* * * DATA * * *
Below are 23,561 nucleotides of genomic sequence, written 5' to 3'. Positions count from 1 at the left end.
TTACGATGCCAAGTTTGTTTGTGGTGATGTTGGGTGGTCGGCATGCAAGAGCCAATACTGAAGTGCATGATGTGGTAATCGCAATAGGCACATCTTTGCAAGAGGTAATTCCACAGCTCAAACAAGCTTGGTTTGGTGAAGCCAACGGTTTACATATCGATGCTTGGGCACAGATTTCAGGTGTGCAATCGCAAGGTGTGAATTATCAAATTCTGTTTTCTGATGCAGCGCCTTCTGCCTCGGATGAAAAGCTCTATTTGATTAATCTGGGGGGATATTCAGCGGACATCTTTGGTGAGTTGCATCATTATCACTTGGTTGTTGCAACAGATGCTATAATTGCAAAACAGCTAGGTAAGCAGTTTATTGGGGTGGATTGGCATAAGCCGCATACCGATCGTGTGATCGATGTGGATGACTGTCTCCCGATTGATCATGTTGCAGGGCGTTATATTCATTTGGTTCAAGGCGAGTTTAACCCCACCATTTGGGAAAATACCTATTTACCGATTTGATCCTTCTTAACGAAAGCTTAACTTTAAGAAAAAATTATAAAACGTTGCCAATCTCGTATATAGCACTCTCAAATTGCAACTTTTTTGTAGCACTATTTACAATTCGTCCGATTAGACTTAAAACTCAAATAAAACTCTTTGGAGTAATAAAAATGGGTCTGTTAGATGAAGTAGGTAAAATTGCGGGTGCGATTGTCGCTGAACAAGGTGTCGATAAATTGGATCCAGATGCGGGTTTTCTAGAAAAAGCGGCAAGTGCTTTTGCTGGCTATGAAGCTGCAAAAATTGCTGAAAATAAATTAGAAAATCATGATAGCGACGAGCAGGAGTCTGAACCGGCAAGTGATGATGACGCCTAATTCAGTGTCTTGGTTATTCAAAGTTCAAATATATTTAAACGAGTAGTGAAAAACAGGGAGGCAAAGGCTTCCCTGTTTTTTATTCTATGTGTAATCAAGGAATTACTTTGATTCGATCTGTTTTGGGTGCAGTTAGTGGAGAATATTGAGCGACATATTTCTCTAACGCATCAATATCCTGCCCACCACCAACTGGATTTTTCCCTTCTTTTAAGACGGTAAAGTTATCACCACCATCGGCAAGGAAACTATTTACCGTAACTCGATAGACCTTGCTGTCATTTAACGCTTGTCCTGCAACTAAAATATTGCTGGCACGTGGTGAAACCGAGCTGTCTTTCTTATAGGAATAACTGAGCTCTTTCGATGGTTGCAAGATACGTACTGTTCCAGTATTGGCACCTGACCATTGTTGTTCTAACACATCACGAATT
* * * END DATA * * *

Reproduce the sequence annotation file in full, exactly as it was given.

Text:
Below are 23,561 nucleotides of genomic sequence, written 5' to 3'. Positions count from 1 at the left end.
TTACGATGCCAAGTTTGTTTGTGGTGATGTTGGGTGGTCGGCATGCAAGAGCCAATACTGAAGTGCATGATGTGGTAATCGCAATAGGCACATCTTTGCAAGAGGTAATTCCACAGCTCAAACAAGCTTGGTTTGGTGAAGCCAACGGTTTACATATCGATGCTTGGGCACAGATTTCAGGTGTGCAATCGCAAGGTGTGAATTATCAAATTCTGTTTTCTGATGCAGCGCCTTCTGCCTCGGATGAAAAGCTCTATTTGATTAATCTGGGGGGATATTCAGCGGACATCTTTGGTGAGTTGCATCATTATCACTTGGTTGTTGCAACAGATGCTATAATTGCAAAACAGCTAGGTAAGCAGTTTATTGGGGTGGATTGGCATAAGCCGCATACCGATCGTGTGATCGATGTGGATGACTGTCTCCCGATTGATCATGTTGCAGGGCGTTATATTCATTTGGTTCAAGGCGAGTTTAACCCCACCATTTGGGAAAATACCTATTTACCGATTTGATCCTTCTTAACGAAAGCTTAACTTTAAGAAAAAATTATAAAACGTTGCCAATCTCGTATATAGCACTCTCAAATTGCAACTTTTTTGTAGCACTATTTACAATTCGTCCGATTAGACTTAAAACTCAAATAAAACTCTTTGGAGTAATAAAAATGGGTCTGTTAGATGAAGTAGGTAAAATTGCGGGTGCGATTGTCGCTGAACAAGGTGTCGATAAATTGGATCCAGATGCGGGTTTTCTAGAAAAAGCGGCAAGTGCTTTTGCTGGCTATGAAGCTGCAAAAATTGCTGAAAATAAATTAGAAAATCATGATAGCGACGAGCAGGAGTCTGAACCGGCAAGTGATGATGACGCCTAATTCAGTGTCTTGGTTATTCAAAGTTCAAATATATTTAAACGAGTAGTGAAAAACAGGGAGGCAAAGGCTTCCCTGTTTTTTATTCTATGTGTAATCAAGGAATTACTTTGATTCGATCTGTTTTGGGTGCAGTTAGTGGAGAATATTGAGCGACATATTTCTCTAACGCATCAATATCCTGCCCACCACCAACTGGATTTTTCCCTTCTTTTAAGACGGTAAAGTTATCACCACCATCGGCAAGGAAACTATTTACCGTAACTCGATAGACCTTGCTGTCATTTAACGCTTGTCCTGCAACTAAAATATTGCTGGCACGTGGTGAAACCGAGCTGTCTTTCTTATAGGAATAACTGAGCTCTTTCGATGGTTGCAAGATACGTACTGTTCCAGTATTGGCACCTGACCATTGTTGTTCTAACACATCACGAATT